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On Tuesday (with some regrets) we moved on south from Charleston.

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We were a little perplexed as to why some things were by the roadside..

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We were, however, very pleased to find another beautiful KOA campground a few miles from Savannah.  Once again we were placed right next to a lovely lake and this time were informed that there were alligators, but they were no problem because they were scared of humans so they stayed over on the other bank.  Not only that, but they were removed once they reached four and a half feet long.  I had happy thoughts of them being released to happy freedom in Florida, but no, they end up on the menu in local restaurants, where ‘gator tail is a delicacy.  I looked very carefully several times, including with my telephoto lens and my binoculars and I could find no sign of any alligators at all, apart from a sizeable flock of ibis hanging around the place (they like to pick the parasites of the little scaly darlings).   We spent most of two days sitting next to the lake, however, just watching the flocks of geese, swans and other water birds, a most entertaining pursuit.  The swans and geese are regularly fed by the campsite, hence they are importuning devils and turn up expectantly every time you prepare some food.

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these three yobbos actually hissed at Tim when he told them to shove off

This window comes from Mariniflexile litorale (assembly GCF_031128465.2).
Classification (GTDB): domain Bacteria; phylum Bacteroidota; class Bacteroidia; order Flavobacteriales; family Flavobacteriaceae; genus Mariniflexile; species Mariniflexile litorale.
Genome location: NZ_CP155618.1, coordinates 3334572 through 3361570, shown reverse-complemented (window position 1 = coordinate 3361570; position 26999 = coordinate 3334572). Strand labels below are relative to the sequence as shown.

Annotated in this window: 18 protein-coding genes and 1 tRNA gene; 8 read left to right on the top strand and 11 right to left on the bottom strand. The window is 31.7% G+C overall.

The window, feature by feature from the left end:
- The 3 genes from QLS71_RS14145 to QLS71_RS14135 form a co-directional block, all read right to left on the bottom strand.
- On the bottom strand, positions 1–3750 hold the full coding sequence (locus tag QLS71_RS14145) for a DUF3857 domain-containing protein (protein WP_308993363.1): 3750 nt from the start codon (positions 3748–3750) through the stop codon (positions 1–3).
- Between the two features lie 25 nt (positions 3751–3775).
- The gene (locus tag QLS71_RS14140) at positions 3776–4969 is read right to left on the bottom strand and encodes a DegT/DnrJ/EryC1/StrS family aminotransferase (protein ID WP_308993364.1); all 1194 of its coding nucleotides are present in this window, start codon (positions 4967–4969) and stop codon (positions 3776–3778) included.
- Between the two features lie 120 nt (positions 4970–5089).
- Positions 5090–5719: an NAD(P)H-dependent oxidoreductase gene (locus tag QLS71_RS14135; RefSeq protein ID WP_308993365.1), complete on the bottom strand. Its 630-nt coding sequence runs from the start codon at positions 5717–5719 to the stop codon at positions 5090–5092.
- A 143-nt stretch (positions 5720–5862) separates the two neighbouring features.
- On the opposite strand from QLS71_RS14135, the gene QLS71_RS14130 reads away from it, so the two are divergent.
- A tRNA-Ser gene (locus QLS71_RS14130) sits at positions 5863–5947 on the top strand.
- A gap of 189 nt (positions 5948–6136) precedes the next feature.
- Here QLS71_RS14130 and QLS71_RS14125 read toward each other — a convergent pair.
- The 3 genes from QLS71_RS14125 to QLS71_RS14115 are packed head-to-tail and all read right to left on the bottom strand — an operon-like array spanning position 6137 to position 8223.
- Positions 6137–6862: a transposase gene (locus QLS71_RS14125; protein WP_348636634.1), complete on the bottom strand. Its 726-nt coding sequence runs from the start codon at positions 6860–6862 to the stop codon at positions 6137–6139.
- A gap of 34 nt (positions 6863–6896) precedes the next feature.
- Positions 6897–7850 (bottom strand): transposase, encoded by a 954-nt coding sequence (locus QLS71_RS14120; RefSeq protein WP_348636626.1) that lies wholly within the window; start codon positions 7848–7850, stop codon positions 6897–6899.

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but they got the message

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(I was standing well back, in my usual wussy fashion, no sign of them trying to break your arm with a wing, though!)

The antics of the swans are particularly entertaining; there is one very macho alpha male (who I nick named Grant)(as in one of the Mitchell brother in East Enders) who spends all his time chasing off the rest of the swans from his end of the pond.

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I watched him chase one pair with such vigour that he nearly managed to pull a tail feather out and when he looked meaningfully at the rest of the flock, they all turned around and headed back to the other end of the lake.

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I took so many photos of the birdlife, that it took me ages to sort them all out.

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The Thursday was wet nearly all day and then into the evening, so we decided that we would walk the mile to a local fish restaurant, rather than cook with water running down our necks.  The road from the campsite to the restaurant is a typical USA type of highway, not set up for the safety of pedestrians at all.  There was a strip down the side of the carriageway, but we decided to walk on the grass as much as possible.  We found a pedestrian crossing at the major junction and the lights turned in our favour.  The only problems were that they give you a very short time to get over four lanes and drivers are allowed to turn right on most reds if the coast is clear.  This led to some guy beeping us with his horn, as if we had no right to be there.  As we made it to Steamers, I heard Tim muttering ‘the food better be good to risk getting soaked and killed on the way here’.  It was wonderful!  Hurrah!  The food was perfectly cooked right down to the steamed fresh vegetables and my tuna and scallops were delicious and delightfully light.  Tim’s clam chowder was lovely, if a little thick